How I Plan On Learning Deep Learning

Learning any technology can be tricky. Especially if it’s your first one. Luckily, it’s not for me. I do already have some programming experience.

I have some experience with Java and Kotlin. I wrote some Android apps. Android is not really for me. I do not like anything that requires you to do some front end design. I suck at design. I couldn’t design anything if my life depended on it. If  I were to go down the path of a web designer or a front end developer, I would go hungry. Even if you’re doing the kind of front end development which is on the more technical end of the spectrum (like messing with Web Assembly or some Reack DOM manipulation), you would still have to be able to do some design.

Why Deep Learning?

Deep learning is the closest computer science can currently get to mathematics. I do love maths, but doing pure maths is boring. Maths is theoretical, and you don’t feel like you’re making any real contribution to the world.

Software development is a very different story. I know that deep learning differs from regular software development, as when you’re working on a regular Android app, you’re making a product which goes directly into the customer’s hands. Whereas with deep learning you’re creating something which will be the backbone of a product. Most likely, it will be on a server and not on the customer’s device.

Using deep learning you can help reduce some grunt work which slows you down in your day to day chores. One very important segment of machine/depp learning products is the self driving car.

Just think how much time you could save if you didn’t have to pay attention on your daily commute.

And it seems to be very fun. I’d love to go head first into game bots, and I will as soon as I get the gist of the basics of deep learning.

Learning Python

Python is a very different language from Java or Kotlin. Just the way you think about a simple little program is quite different,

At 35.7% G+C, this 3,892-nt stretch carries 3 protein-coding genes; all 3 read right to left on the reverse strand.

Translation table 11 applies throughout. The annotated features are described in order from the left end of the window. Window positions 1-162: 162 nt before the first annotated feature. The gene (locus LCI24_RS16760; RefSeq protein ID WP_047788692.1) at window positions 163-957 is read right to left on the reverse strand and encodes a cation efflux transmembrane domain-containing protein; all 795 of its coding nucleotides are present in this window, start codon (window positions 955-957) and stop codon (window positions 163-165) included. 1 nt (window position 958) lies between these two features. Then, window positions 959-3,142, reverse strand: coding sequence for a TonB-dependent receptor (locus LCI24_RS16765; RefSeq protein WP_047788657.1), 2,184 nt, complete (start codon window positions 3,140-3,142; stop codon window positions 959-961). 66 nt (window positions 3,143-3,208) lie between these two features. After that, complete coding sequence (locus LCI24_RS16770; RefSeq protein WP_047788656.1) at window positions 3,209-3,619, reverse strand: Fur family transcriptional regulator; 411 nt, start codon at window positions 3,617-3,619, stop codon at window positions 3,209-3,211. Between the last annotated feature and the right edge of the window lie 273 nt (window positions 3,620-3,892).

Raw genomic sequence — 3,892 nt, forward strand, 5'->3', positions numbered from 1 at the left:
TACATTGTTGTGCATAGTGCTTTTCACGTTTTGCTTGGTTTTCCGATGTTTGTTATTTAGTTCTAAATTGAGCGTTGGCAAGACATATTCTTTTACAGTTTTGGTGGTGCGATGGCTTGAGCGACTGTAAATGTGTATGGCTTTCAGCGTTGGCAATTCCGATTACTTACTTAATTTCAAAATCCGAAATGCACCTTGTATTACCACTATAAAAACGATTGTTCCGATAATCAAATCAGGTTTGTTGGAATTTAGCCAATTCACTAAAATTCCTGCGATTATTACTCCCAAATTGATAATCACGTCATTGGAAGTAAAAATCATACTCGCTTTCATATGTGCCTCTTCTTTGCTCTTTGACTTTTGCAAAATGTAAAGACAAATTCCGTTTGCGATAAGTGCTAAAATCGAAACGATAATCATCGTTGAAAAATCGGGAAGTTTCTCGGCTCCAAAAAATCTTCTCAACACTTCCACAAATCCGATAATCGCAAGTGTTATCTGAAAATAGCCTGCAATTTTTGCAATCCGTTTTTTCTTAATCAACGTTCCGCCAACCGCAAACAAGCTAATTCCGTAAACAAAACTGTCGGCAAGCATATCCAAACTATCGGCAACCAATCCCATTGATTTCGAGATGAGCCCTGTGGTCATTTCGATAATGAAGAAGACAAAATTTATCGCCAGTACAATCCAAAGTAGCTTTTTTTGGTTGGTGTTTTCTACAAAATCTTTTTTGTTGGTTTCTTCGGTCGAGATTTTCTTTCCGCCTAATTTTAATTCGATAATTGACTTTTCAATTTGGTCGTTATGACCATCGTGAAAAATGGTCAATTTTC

The first thing that you notice when you notice with Python code, if you come from a Java or C background, is that Python does not use curly brackets or semicolons.

I got used to the no semicolons thing with Kotlin, as they are optional in Kotlin, and I think it is an improvement, but no curly brackets is a little bit strange.

For me, the biggest thing that I needed to get used to is the implicit variable and function declaration. While Kotlin is a little bit more “free” in that way than Java is, and it is one of the selling points of Kotlin, it still did require a lot more typing that Python does.

I believe that the best way of learning a programming language is by doing.

Like John Sonmez said: “I need to learn x in order to do y.”

It is a huge waste of time going through a reference book cover to cover in order to learn a programming language.  The mindset of “I will learn this just in case if I need it someday” is going to slow you down immensely. If you already know any programming language, it should take you five minutes tops, to learn the bare basics of a new language.

Learn how to declare variables, functions and classes, how to import libraries, and learn a little bit about the data structures of the language (a little bit about arrays and things like that).

Development enviroment

I think that the biggest pain in the ass when learning a new programming language, is setting up the development environment.

Downloading a compiler, working with environment variables, all of it is a HUGE pain in the ass.

Python has some issues with Windows. If you didn’t know, Python comes on board with MacOS and Linux but not with Windows.

I had some trouble with installing libraries, especially numpy and scipy. I looked around and found this program called Anaconda. It deals with importing all of the most common scientific Python libraries like the previously mentioned numpy. It also comes with some extra features like an IDE called Spider, but I didn’t really like it, and Jupyter, a web notebook.

As much as I can see, a lot of Python developers use a barebones text editor and a command prompt. The most popular text editors are Sublime text and Atom, but I like Visual Code the best out of all the text editors.

I still prefer using a real IDE. Never liked using a barebones text editor with Java either, I always used IntelliJ IDEA, unless I was working on an Android app, in which case I would use Android Studio which is basically IntelliJ with a lot of plugins created to make Android app development easier.

For Python, I decided to use Pycharm, which was created by the guys at NetBeans. The same guys who created IntelliJ IDEA. I really like it. I makes Python development a lot easier. Probably a big reason as to why it is like that is that I’m used to IntelliJ and they are are very similar.

Deep learning

My biggest source of both resources for learning deep learning and actually learning deep learning is Siraj Raval. If you don’t already know about him, he is a YouTuber who makes a lot of videos on deep/machine learning and data science. He is also the author of the Udacity Nanodegree on deep learning.

Basically, he’s a badass.

Also a really big resource is the  Deep Learning book by Ian Goodfellow, which is a comprehensive resource for learning deep learning. It teaches you both the mathematical aspect of it, and how to convert it to code.